Background We examined whether the implementation of electronic cigarette (e-cigarette) policies at the state level (e-cigarette-inclusive smoke-free (ESF) policies, excise taxes on e-cigarettes and raising tobacco legal purchasing age to 21 years (T21)) affected recent upward trends in youth e-cigarette use.
Methods Data were from participants from 34 US states who completed the Youth Risk Behavior Survey (YRBS) state surveys in 2017 and 2019 (n=278 271). States were classified as having or not having ESF policies, any e-cigarette excise tax and T21 policies by 1 January 2019. Participants reported ever, past 30-day and frequent (≥20 days) e-cigarette use; past 30-day combustible cigarette smoking; and age, sex and race/ethnicity. Weighted multivariable logistic regression models assessed whether changes in e-cigarette use over time differed by policy status, adjusting for participants’ demographics and combustible cigarette smoking.
Results Prevalence of ever and past 30-day youth e-cigarette use in states with ESF policies decreased during 2017–2019, while the prevalence of these measures in states without ESF policies increased. States with T21 policies showed non-significant changes in prevalence of ever and past 30-day youth e-cigarette use, whereas states without T21 policies showed significant increases in ever and past 30-day youth e-cigarette use. States with ESF and T21 policies showed slower increases in youth frequent e-cigarette use. E-cigarette excise taxes were not associated with decreasing prevalence of youth e-cigarette use.
Conclusions State-level ESF and T21 policies could be effective for limiting growth of youth e-cigarette use despite an overall national increase. Higher e-cigarette excise tax rates may be needed to effectively reduce youth e-cigarette use.
- public policy
- electronic nicotine delivery devices
- surveillance and monitoring
Statistics from Altmetric.com
If you wish to reuse any or all of this article please use the link below which will take you to the Copyright Clearance Center’s RightsLink service. You will be able to get a quick price and instant permission to reuse the content in many different ways.
Contributors KC and TO conceptualised the research question; KC acquired the data and performed the analyses; all authors interpreted the findings; KC drafted the initial manuscript; all authors reviewed the intellectual content of the manuscript and approved its final version for publication.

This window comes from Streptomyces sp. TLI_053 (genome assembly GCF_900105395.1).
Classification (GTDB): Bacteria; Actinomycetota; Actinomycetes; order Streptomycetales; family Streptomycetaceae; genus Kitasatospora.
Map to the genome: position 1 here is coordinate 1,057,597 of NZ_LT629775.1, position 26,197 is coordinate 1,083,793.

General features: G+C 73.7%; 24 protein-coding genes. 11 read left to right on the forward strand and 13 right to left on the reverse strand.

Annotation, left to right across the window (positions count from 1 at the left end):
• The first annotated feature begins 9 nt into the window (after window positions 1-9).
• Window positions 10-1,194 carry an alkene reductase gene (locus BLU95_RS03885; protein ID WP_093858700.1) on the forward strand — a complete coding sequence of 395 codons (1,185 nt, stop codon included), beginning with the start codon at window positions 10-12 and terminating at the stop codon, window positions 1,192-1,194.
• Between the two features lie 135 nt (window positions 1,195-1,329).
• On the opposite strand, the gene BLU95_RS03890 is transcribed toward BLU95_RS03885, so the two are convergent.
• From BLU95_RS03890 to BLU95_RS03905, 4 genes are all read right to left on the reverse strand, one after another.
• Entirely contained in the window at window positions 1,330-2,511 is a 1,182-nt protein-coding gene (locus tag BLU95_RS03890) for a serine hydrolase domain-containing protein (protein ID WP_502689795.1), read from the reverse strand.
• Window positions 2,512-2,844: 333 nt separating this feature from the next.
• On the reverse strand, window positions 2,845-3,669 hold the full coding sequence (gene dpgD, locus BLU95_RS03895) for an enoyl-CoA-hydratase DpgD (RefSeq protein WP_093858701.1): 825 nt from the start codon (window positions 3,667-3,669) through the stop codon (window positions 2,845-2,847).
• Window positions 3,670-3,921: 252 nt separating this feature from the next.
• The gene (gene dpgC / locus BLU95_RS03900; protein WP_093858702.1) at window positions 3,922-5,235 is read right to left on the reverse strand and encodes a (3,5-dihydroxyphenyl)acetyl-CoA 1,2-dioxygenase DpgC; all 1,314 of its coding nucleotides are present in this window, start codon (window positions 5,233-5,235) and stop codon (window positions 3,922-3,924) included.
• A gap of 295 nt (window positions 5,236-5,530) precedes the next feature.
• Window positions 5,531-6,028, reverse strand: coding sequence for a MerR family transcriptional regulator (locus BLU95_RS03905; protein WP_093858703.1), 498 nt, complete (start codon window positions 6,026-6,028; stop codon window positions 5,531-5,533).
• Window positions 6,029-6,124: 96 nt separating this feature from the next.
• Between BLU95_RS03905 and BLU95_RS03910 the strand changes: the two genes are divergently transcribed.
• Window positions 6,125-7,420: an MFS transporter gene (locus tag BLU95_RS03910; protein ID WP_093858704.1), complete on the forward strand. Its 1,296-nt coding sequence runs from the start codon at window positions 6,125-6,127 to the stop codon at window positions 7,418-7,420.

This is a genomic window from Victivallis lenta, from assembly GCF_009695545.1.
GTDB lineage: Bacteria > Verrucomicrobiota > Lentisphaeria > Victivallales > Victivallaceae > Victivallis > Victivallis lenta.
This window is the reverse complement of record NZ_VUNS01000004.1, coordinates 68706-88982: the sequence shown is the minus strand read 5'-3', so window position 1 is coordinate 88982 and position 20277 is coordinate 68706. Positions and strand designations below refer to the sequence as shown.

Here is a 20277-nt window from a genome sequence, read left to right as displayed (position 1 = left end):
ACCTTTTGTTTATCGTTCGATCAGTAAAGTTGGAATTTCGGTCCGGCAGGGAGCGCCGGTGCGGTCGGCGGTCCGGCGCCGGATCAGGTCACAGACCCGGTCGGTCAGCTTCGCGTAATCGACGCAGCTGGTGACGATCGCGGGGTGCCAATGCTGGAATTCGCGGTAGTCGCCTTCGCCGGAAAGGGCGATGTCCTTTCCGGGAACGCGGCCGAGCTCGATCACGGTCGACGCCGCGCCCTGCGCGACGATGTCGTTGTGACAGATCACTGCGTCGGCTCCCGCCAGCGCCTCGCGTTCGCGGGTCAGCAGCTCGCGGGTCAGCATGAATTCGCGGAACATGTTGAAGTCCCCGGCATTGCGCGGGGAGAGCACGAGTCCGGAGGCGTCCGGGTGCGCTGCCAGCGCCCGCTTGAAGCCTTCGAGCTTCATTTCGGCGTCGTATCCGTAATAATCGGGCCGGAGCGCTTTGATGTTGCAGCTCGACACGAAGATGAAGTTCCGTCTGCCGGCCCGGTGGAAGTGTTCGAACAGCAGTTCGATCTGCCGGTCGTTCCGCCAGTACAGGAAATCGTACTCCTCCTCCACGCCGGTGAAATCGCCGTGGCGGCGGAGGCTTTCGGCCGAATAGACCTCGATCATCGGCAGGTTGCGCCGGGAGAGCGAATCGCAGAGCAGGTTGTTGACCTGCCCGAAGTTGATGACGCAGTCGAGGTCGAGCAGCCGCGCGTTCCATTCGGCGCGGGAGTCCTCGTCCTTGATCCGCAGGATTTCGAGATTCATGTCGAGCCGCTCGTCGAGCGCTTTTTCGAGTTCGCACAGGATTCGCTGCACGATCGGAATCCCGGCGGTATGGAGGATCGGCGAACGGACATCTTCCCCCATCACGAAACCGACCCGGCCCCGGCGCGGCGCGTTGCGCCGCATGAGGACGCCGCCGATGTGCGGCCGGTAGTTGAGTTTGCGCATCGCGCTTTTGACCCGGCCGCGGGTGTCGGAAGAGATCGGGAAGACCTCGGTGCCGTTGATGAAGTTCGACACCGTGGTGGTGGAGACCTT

Funding KC was supported by the National Institute on Minority Health and Health Disparities Division of Intramural Research. ALM was supported by the National Institute of Environmental Health Sciences (Grant Number R21ES032161).
Disclaimer Opinions and comments expressed are the authors’ own and do not represent those of the US Government, Department of Health and Human Service, National Institutes of Health or National Institute on Minority Health and Health Disparities.
Competing interests None declared.
Provenance and peer review Not commissioned; externally peer reviewed.
Supplemental material This content has been supplied by the author(s). It has not been vetted by BMJ Publishing Group Limited (BMJ) and may not have been peer-reviewed. Any opinions or recommendations discussed are solely those of the author(s) and are not endorsed by BMJ. BMJ disclaims all liability and responsibility arising from any reliance placed on the content. Where the content includes any translated material, BMJ does not warrant the accuracy and reliability of the translations (including but not limited to local regulations, clinical guidelines, terminology, drug names and drug dosages), and is not responsible for any error and/or omissions arising from translation and adaptation or otherwise.